Jockeying starts for Philippine automated polls

Jockeying starts for Philippine automated polls

Summary: Country's main elections body and poll machine vendors rush ahead of Philippines' first nationwide computerized elections in May 2010.

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MANILA--With just about one-and-a-half-years remaining before the Philippines holds its first nationwide computerized elections, the government's main poll body and machine suppliers are rushing against time to beat the deadline.

The Philippines, a vast archipelago comprising of thousands of islands, is set to conduct its synchronized general elections on May 2010. In August last year, it piloted a poll automation exercise in the Autonomous Region of Muslim Mindanao (ARMM) to conform to a 2007 law mandating the implementation of computerized elections.

The Commission on Elections, more known to the public as Comelec, has submitted an 11.9 billion pesos (US$252 million) supplemental budget request for the poll automation, but it's still uncertain as to when Congress will give its nod.

The budget for the counting machines was not included in the original appropriation for the Comelec because the agency was still evaluating which poll technology to use when the 2009 budget was passed in December 2008.

Congressional leaders, including Sen. Richard Gordon, principal author of the election automation law, have expressed interest in granting the additional funding with haste upon the resumption of Congress on Jan. 19.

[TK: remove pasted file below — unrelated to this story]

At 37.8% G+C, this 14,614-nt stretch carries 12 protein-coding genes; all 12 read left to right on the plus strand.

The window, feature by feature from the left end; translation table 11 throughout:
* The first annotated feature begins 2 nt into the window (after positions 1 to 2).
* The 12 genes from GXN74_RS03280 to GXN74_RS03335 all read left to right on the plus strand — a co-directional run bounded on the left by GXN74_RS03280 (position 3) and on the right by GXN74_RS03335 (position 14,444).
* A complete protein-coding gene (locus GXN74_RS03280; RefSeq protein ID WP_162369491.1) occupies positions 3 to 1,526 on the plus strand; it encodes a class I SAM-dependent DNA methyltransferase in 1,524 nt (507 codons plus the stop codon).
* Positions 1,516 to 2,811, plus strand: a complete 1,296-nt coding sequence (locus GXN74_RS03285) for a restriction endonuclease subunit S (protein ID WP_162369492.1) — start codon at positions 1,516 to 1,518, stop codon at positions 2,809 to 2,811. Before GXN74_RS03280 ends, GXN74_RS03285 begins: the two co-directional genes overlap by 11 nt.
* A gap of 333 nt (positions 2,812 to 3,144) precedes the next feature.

However, Comelec spokesperson James Jimenez, said in a phone interview that the poll agency is not expecting to have the budget approved until mid-February.

"That means we can only award the contract and start the procurement of the machines by March or early April," the Comelec official said.

The timetable cited by Jimenez seems to jibe well with the ideal target being looked at by a machine vendor that is hoping to implement a mix of technologies for next year's polls.

Robert Cook, president for worldwide sales at Smartmatic, said in a press briefing Thursday, that March would be a good time to award the contract as this will give the winning bidder sufficient time to roll out the machines, as well as to train poll personnel.

"If they'll announce it on April or May, it may be a little bit more difficult to do it considering the geography of the country," said Cook, whose company participated in the ARMM elections by deploying 2,500 DRE (direct recording electronic) machines.

Although it specializes in DRE technology, Smartmatic has teamed up with two other foreign-based companies to offer an integrated package that includes Precinct Count Optical Scan (PCOS) and Central Count Optical Scan (CCOS).

Smartmatic initiated the tie-up with its technology partners after the Comelec Advisory Council (CAC) came out with a resolution Nov. 29, 2008 recommending that DRE or PCOS technology be used for all poll areas in 2010, and CCOS technology for all other areas not covered by DRE or PCOS technology.

The CAC, and inter-agency advisory body created by the poll automation law and headed by the chairman of the Commission on Information and Communications Technology, is mandated to recommend the "most appropriate, secure, applicable and cost-effective technology to be applied in the automated election system".

Melvin G. Calimag is a freelance IT writer based in the Philippines.

Topics: IT Employment, Government, Government Asia

Melvin G. Calimag

About Melvin G. Calimag

Melvin G. Calimag is currently the executive editor of an IT news website in the Philippines. Melvin has been covering the local IT beat for the last 13 years. He is currently a board member at the IT Journalists Association of the Philippines (CyberPress), and also serves as a charter member with the Philippine Science Journalists Association.

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